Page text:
Plenty of WNBA news -- all bad
It's been only a week since WNBA teams held their media days as an unofficial opening to the 2015 season -- and already the league has received more mainstream press than it does during the thick of most seasons.
Unfortunately, this has been the kind of press the league could live without, starting with the announcement by the New York Liberty that Isiah Thomas would be its new president and part owner.
Remember, this is the same Isiah Thomas of Detroit Pistons fame who was at the center of a sexual harassment lawsuit in 2007 when he worked for the New York Knicks. Madison Square Garden paid $11.5 million to Anucha Browne Sanders, a fellow Knicks executive who accused Thomas of a hostile work environment and said she got fired when she complained about it.
So ... of course! Let's put Thomas in charge of New York's WNBA team.
Madison Square Garden chairman James Dolan, the head of both franchises, unequivocally stands by Thomas, who maintains his innocence.
But again, to review, a jury ruled in favor of Browne Sanders. And, newsflash, the WNBA is a league for women.
The optics of this are terrible, and Dolan seems to care less.
The WNBA Board of Governors must approve this move, and WNBA president Laurel Richie says that will happen before the league's first games tip off in June.
Some are worried that if Dolan doesn't get his way, he will pull his support of the Liberty, and the WNBA won't have a team in the nation's biggest market.
Oy vey! What a mess.
Speaking of messes, there's a mess right in our own backyard with Chicago Sky all-star center Sylvia Fowles demanding a trade to the Minnesota Lynx.
It's unclear what is really driving this unfortunate situation but, one thing is for certain, Fowles, after seven years here, is done in Chicago. And because a trade with Minnesota would be almost impossible to finesse, Fowles will likely opt to sit out the entire season.
That's a shame for the Sky, which is a heavy favorite to win the WNBA championship with Fowles, and for the WNBA.
No one associated with the league wants to see superstars sitting and not playing.
But alas, Fowles isn't alone.
Joining Fowles on the sidelines will be Phoenix Mercury guard Diana Taurasi, the best female player in the world. She has opted to take a lump sum of money from her off-season team in Russia to rest rather than play this summer in the WNBA.
Former Naperville Central star and Los Angeles forward Candace Parker might also skip the upcoming season for health and fatigue reasons. And injured Seattle star Lauren Jackson, a former WNBA MVP, is also out for 2015.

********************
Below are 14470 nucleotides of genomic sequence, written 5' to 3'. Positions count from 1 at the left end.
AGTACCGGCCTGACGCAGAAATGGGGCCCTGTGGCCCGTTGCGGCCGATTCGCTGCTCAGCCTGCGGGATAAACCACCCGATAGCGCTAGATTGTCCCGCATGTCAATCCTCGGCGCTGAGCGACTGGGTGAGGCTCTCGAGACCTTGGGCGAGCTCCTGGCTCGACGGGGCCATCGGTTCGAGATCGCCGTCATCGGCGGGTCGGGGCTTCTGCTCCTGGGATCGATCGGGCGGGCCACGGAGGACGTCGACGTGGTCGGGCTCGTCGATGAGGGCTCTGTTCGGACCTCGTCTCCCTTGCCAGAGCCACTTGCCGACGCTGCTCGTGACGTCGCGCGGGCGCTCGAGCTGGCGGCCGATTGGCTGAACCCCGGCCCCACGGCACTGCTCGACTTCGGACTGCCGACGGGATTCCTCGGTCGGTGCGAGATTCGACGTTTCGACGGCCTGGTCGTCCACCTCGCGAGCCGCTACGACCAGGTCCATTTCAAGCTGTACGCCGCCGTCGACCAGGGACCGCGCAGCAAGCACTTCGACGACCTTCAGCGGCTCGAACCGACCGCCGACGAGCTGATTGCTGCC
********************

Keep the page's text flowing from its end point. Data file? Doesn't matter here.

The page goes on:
The stars of the WNBA are dropping like flies. Not good.
Everyone understands Taurasi's choice and can't blame her for wanting a break after years and years of playing year-round basketball.
But, for the WNBA, this is hard to swallow. When the best player in your league chooses to get paid by a team from another league to sit rather than play in your league, that's a problem. More bad optics.
Taurasi led the Phoenix Mercury to a championship last season, beating the Sky in the WNBA Finals. The Mercury, by the way, is suddenly in disarray, also not good for the WNBA.
The most exciting team in the league will be without not only Taurasi, but also its other most noteworthy player, Brittney Griner. The 6-foot-8 dunking center was suspended for the first seven games of the season because of her arrest for assault and disorderly conduct in relation to a domestic incident involving fellow WNBA player Glory Johnson, a forward for the Tulsa Shock.
Johnson, who also got a seven-game suspension, recently became Griner's wife.
What's next? Injured players being forced to play? Allegations of mental and psychological abuse?
Oh wait, that's the rub at the University of Illinois right now with the women's basketball team there. Talk about a mess. That's a subject for another column and another day.
All I know is that it's been a rough month or so all the way around for women's basketball, and the WNBA in particular is like a soap opera right now.
Hopefully, the action on the court this summer will be just as compelling. The WNBA could use some good optics.
• Follow Patricia on Twitter: @babcockmcgraw